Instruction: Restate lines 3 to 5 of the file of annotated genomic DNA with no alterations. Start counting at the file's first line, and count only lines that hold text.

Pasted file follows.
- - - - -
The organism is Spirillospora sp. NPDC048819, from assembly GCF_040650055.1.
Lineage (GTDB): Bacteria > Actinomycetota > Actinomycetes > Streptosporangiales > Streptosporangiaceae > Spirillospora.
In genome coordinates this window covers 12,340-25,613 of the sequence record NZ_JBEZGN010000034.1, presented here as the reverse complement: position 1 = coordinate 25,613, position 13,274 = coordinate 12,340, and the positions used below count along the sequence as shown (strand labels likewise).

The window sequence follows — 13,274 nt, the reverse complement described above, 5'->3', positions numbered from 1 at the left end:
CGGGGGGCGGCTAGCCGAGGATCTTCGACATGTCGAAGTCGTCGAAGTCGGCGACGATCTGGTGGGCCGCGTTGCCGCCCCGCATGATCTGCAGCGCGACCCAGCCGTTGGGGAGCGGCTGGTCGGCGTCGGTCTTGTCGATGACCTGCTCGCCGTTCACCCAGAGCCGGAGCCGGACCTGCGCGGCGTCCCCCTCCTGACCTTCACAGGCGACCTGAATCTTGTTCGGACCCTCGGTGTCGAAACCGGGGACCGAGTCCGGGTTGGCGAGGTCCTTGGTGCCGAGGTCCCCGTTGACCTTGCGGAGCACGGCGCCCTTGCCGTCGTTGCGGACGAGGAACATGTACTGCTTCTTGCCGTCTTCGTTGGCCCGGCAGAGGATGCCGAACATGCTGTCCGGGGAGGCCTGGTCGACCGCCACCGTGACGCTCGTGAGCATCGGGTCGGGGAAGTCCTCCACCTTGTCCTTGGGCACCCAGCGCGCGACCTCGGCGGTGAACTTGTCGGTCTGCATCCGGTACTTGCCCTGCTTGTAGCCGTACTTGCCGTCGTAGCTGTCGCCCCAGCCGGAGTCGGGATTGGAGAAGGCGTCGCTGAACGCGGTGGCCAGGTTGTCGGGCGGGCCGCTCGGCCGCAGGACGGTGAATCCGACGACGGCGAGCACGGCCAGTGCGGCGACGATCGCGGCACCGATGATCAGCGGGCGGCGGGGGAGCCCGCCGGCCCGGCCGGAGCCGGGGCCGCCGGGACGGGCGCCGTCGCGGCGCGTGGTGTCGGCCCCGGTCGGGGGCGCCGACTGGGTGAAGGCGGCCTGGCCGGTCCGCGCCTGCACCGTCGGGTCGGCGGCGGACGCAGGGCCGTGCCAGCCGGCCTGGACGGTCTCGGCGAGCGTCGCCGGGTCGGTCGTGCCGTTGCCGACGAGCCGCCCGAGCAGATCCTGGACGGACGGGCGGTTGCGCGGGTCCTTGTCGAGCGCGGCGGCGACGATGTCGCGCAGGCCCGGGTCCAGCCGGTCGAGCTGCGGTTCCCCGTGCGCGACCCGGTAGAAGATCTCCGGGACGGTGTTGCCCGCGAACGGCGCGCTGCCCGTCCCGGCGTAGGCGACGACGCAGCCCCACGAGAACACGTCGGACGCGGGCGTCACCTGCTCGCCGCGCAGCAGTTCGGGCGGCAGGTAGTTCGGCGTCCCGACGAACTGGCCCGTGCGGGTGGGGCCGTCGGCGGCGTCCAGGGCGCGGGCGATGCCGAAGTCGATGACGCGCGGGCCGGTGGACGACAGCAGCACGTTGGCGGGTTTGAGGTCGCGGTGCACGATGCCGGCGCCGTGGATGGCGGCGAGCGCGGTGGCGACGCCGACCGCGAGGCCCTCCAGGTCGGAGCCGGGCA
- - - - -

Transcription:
In genome coordinates this window covers 12,340-25,613 of the sequence record NZ_JBEZGN010000034.1, presented here as the reverse complement: position 1 = coordinate 25,613, position 13,274 = coordinate 12,340, and the positions used below count along the sequence as shown (strand labels likewise).

The window sequence follows — 13,274 nt, the reverse complement described above, 5'->3', positions numbered from 1 at the left end:
CGGGGGGCGGCTAGCCGAGGATCTTCGACATGTCGAAGTCGTCGAAGTCGGCGACGATCTGGTGGGCCGCGTTGCCGCCCCGCATGATCTGCAGCGCGACCCAGCCGTTGGGGAGCGGCTGGTCGGCGTCGGTCTTGTCGATGACCTGCTCGCCGTTCACCCAGAGCCGGAGCCGGACCTGCGCGGCGTCCCCCTCCTGACCTTCACAGGCGACCTGAATCTTGTTCGGACCCTCGGTGTCGAAACCGGGGACCGAGTCCGGGTTGGCGAGGTCCTTGGTGCCGAGGTCCCCGTTGACCTTGCGGAGCACGGCGCCCTTGCCGTCGTTGCGGACGAGGAACATGTACTGCTTCTTGCCGTCTTCGTTGGCCCGGCAGAGGATGCCGAACATGCTGTCCGGGGAGGCCTGGTCGACCGCCACCGTGACGCTCGTGAGCATCGGGTCGGGGAAGTCCTCCACCTTGTCCTTGGGCACCCAGCGCGCGACCTCGGCGGTGAACTTGTCGGTCTGCATCCGGTACTTGCCCTGCTTGTAGCCGTACTTGCCGTCGTAGCTGTCGCCCCAGCCGGAGTCGGGATTGGAGAAGGCGTCGCTGAACGCGGTGGCCAGGTTGTCGGGCGGGCCGCTCGGCCGCAGGACGGTGAATCCGACGACGGCGAGCACGGCCAGTGCGGCGACGATCGCGGCACCGATGATCAGCGGGCGGCGGGGGAGCCCGCCGGCCCGGCCGGAGCCGGGGCCGCCGGGACGGGCGCCGTCGCGGCGCGTGGTGTCGGCCCCGGTCGGGGGCGCCGACTGGGTGAAGGCGGCCTGGCCGGTCCGCGCCTGCACCGTCGGGTCGGCGGCGGACGCAGGGCCGTGCCAGCCGGCCTGGACGGTCTCGGCGAGCGTCGCCGGGTCGGTCGTGCCGTTGCCGACGAGCCGCCCGAGCAGATCCTGGACGGACGGGCGGTTGCGCGGGTCCTTGTCGAGCGCGGCGGCGACGATGTCGCGCAGGCCCGGGTCCAGCCGGTCGAGCTGCGGTTCCCCGTGCGCGACCCGGTAGAAGATCTCCGGGACGGTGTTGCCCGCGAACGGCGCGCTGCCCGTCCCGGCGTAGGCGACGACGCAGCCCCACGAGAACACGTCGGACGCGGGCGTCACCTGCTCGCCGCGCAGCAGTTCGGGCGGCAGGTAGTTCGGCGTCCCGACGAACTGGCCCGTGCGGGTGGGGCCGTCGGCGGCGTCCAGGGCGCGGGCGATGCCGAAGTCGATGACGCGCGGGCCGGTGGACGACAGCAGCACGTTGGCGGGTTTGAGGTCGCGGTGCACGATGCCGGCGCCGTGGATGGCGGCGAGCGCGGTGGCGACGCCGACCGCGAGGCCCTCCAGGTCGGAGCCGGGCA